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4 takeaways from Mayor Tom Ricketts’ address


MESA, Ariz. — For the past 15 years, Chicago Cubs President Tom Ricketts’ speech to the team on the first full team day of practice has remained consistent.

Treat Cubs fans like gold. Remember how important this team is to so many people.

Ricketts conveyed this once again to the 59 players in major league camp before the Cubs’ first practice on Monday. Although the players in front of him remain largely the same as last season’s postseason winless squad, this camp represents his first opportunity. Coach Craig Counsell will leave his mark on the team.

Ricketts believes the Cubs “absolutely” have what they need to be better than last year, and he said he feels president of baseball operations Jed Hoyer had a really good offseason.

“I don’t see any reason why we wouldn’t be preferred for our division this year,” Ricketts said. “Every year we don’t make the postseason is a disappointment. … Once you make the playoffs, everyone has a chance. That’s what we need to focus on, being a team that makes the playoffs as often as possible. That has to be our No. 1 priority.”

Here are four takeaways from Ricketts’ media session after addressing the team:

1. Ricketts doesn’t foresee the baseball budget expanding without increased revenue.

The Cubs still have leeway under the collective bargaining tax threshold if they want to join the roster.

Projected CBT payroll is currently around $205 million, which is well below the starting threshold of $237 million for the 2024 season. Ricketts and Hoyer never disclose specific figures for the annual baseball operations budget, but decisions on how to best allocate resources fall under Hoyer’s purview.

If fans expect the Cubs to invest more in payroll with a core group of players over the next three years, those hopes are unlikely to come to fruition.

“Basically the budget is set when we’re covering expenses effectively, so we’re not saying ‘okay, we’re going to spend some now and go for this or the championship window,'” Ricketts said. “We’re trying to be consistent. The goal is to be one of those teams that always try to win the division and have that opportunity every year. I’m trying to look at the budget in a much more consistent way than just going one year.”

The Cubs had previously crossed the CBT threshold under Ricketts family ownership. But Ricketts noted Monday that in order for Hoyer’s budget to increase, the Cubs must similarly increase their revenues.

“You can forget, we have a lot of revenue but we pay a lot of taxes, $20 million a year to keep the ballpark together,” Ricketts said. “We have a lot of expenses that other teams don’t do. We’re right there around CBT levels. That’s been a natural place for us and that should be enough for us to win our league and be consistent year after year.”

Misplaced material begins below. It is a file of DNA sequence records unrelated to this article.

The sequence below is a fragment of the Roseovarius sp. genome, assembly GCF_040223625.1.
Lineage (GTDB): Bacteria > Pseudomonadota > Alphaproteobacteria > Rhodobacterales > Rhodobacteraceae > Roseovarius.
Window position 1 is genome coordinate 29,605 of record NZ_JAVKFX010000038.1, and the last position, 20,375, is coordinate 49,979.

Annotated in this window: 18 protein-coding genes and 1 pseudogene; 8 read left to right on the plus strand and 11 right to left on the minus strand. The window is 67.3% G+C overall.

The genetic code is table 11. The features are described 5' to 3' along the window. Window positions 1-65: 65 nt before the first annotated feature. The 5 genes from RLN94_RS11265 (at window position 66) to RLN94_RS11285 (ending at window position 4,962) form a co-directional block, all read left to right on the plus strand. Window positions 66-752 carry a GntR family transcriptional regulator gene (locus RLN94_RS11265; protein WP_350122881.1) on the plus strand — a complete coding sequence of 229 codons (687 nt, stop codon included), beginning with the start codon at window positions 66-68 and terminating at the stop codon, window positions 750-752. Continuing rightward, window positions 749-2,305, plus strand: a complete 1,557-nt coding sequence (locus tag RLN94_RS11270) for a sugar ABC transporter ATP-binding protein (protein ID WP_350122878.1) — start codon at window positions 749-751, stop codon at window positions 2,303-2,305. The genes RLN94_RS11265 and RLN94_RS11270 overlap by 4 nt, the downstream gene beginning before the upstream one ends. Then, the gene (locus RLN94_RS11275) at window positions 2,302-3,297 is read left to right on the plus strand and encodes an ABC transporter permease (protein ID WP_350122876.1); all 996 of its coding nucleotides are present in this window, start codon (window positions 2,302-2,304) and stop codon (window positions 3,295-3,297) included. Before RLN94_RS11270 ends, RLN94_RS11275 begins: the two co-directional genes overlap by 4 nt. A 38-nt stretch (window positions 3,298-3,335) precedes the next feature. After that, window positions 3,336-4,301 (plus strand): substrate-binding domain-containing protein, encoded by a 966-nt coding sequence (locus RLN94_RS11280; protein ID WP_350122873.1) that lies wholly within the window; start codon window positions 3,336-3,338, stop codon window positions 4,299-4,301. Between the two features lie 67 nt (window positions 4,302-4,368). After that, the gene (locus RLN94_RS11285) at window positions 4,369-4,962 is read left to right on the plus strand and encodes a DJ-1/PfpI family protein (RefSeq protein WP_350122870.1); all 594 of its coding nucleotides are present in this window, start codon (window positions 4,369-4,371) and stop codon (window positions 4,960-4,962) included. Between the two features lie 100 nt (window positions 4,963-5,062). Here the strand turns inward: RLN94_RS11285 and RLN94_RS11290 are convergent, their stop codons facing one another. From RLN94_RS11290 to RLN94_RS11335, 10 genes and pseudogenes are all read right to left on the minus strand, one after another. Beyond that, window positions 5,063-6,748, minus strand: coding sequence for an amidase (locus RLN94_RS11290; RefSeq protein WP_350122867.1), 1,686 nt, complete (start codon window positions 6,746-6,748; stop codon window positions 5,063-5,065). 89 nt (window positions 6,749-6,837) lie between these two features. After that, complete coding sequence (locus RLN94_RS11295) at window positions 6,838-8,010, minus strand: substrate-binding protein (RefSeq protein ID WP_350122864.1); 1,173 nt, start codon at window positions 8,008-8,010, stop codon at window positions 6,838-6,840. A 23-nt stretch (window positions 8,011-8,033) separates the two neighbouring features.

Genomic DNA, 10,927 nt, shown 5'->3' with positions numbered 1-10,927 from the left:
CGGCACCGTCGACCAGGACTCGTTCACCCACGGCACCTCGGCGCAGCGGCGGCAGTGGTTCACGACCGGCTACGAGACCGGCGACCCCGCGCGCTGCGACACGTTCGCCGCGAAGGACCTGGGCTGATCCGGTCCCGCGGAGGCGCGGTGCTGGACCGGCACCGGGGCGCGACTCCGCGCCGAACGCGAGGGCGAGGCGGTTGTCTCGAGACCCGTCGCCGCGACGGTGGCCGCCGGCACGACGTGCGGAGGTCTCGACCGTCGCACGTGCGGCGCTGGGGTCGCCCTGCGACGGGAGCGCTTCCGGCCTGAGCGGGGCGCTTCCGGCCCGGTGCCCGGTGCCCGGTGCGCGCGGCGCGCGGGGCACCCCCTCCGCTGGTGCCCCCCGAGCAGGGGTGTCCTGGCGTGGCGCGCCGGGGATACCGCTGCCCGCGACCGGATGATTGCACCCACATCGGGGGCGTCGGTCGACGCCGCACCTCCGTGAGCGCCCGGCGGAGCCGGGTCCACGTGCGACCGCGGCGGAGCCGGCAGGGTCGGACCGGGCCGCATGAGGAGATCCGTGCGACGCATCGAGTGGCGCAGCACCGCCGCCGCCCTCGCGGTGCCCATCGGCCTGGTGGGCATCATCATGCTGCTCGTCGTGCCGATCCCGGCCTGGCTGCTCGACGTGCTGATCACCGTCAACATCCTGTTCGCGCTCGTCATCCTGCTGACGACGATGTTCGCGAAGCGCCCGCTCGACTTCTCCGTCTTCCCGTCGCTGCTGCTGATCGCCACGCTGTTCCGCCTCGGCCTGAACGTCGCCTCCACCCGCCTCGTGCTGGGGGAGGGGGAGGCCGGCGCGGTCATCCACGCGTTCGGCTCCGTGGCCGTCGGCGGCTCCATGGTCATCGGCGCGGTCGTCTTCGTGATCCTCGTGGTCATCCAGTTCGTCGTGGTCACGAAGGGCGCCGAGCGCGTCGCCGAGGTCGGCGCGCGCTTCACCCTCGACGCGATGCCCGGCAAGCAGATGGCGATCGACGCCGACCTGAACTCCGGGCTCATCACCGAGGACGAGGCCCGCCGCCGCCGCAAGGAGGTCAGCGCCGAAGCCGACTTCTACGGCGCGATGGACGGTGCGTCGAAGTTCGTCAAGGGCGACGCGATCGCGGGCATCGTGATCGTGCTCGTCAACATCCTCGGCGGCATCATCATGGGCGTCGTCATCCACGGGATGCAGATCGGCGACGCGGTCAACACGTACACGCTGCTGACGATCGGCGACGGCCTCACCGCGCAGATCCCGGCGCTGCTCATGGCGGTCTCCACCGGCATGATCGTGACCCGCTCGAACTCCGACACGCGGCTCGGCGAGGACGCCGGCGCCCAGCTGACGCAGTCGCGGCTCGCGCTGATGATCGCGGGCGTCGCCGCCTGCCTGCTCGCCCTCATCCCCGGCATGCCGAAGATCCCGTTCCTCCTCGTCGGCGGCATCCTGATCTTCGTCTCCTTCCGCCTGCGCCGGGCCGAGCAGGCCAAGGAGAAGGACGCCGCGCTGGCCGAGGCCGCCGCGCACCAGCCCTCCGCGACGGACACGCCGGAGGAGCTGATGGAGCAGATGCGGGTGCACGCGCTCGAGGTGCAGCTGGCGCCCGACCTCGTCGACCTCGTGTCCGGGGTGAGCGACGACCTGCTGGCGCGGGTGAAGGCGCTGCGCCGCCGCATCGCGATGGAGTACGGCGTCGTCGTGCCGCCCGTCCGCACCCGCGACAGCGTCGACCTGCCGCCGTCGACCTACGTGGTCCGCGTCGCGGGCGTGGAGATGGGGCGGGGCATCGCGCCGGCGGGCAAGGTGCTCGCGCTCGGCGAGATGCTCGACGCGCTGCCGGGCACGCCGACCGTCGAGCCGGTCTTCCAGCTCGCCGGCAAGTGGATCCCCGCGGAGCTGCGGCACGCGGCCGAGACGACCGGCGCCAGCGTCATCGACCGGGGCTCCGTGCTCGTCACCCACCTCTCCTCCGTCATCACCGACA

Photos: Inside Cubs spring training camp

It was impossible to ignore the Los Angeles Dodgers’ spending in the offseason between Shohei Ohtani’s record $700 million deal and Yoshinobu Yamamoto’s $325 million contract. Ricketts did not want to comment on how other teams spend, saying only that the Dodgers have a much different economic situation than other MLB teams because of their television deal.

“Their television revenues will continue to rise in the future while everyone else’s is plummeting,” Ricketts said. “So they will have that advantage going forward for a long time.”

2. Ricketts will not participate in Cody Bellinger’s contract negotiations.

Cubs center fielder Cody Bellinger bats at Wrigley Field on August 30, 2023. (Brian Cassella/Chicago Tribune)

If Bellinger eventually returns to the CubsThis won’t be because Ricketts becomes more hands-on in contract discussions.

He made it clear that he would not contact Bellinger’s agent, Scott Boras, and said going directly to the team owner for contract negotiations was “one of Scott’s signature moves.”

“When you do that, you undermine your general manager’s credibility, so I don’t think it would do any good to insert yourself into that negotiation,” Ricketts said. “That’s why I don’t talk to him.

“We are waiting for when he and his manager will step in. It could happen at any time, it could happen for a few weeks. We’ll see where it goes.”

While the Cubs play the waiting game, the opposite would be a more proactive approach; They try to make a deal happen sooner or later. Ricketts made it clear that the Cubs have met with Bellinger’s side, but that hasn’t turned into a negotiation yet.

“So there’s not much we can do until they’re actually ready to negotiate,” Ricketts said. “You have to wait for the situation to get serious before you start talking about what the monetary amounts are.”

3. Wrigley Field still has hurdles to host an All-Star game.

MLB Commissioner Rob Manfred announced last week: his current five-year term will be his last One of his final decisions at this position will be to award 2027 and 2028 All-Star appearances. Manfred specifically mentioned the Cubs and Toronto Blue Jays as candidates to host a game; this was something neither team had done since 1990 and 1991 respectively.

“I was very impressed by two things about these two years,” Manfred said. “First of all, when was the last time you played a match? Toronto holds up to this variant quite well. I think Chicago is older. … The city’s willingness to take action on these issues is another big variable.”

Ricketts didn’t want to get into specifics about what the Cubs and the city would need to do to secure a Midsummer Classic, beyond noting that the issues were purely safety-related.


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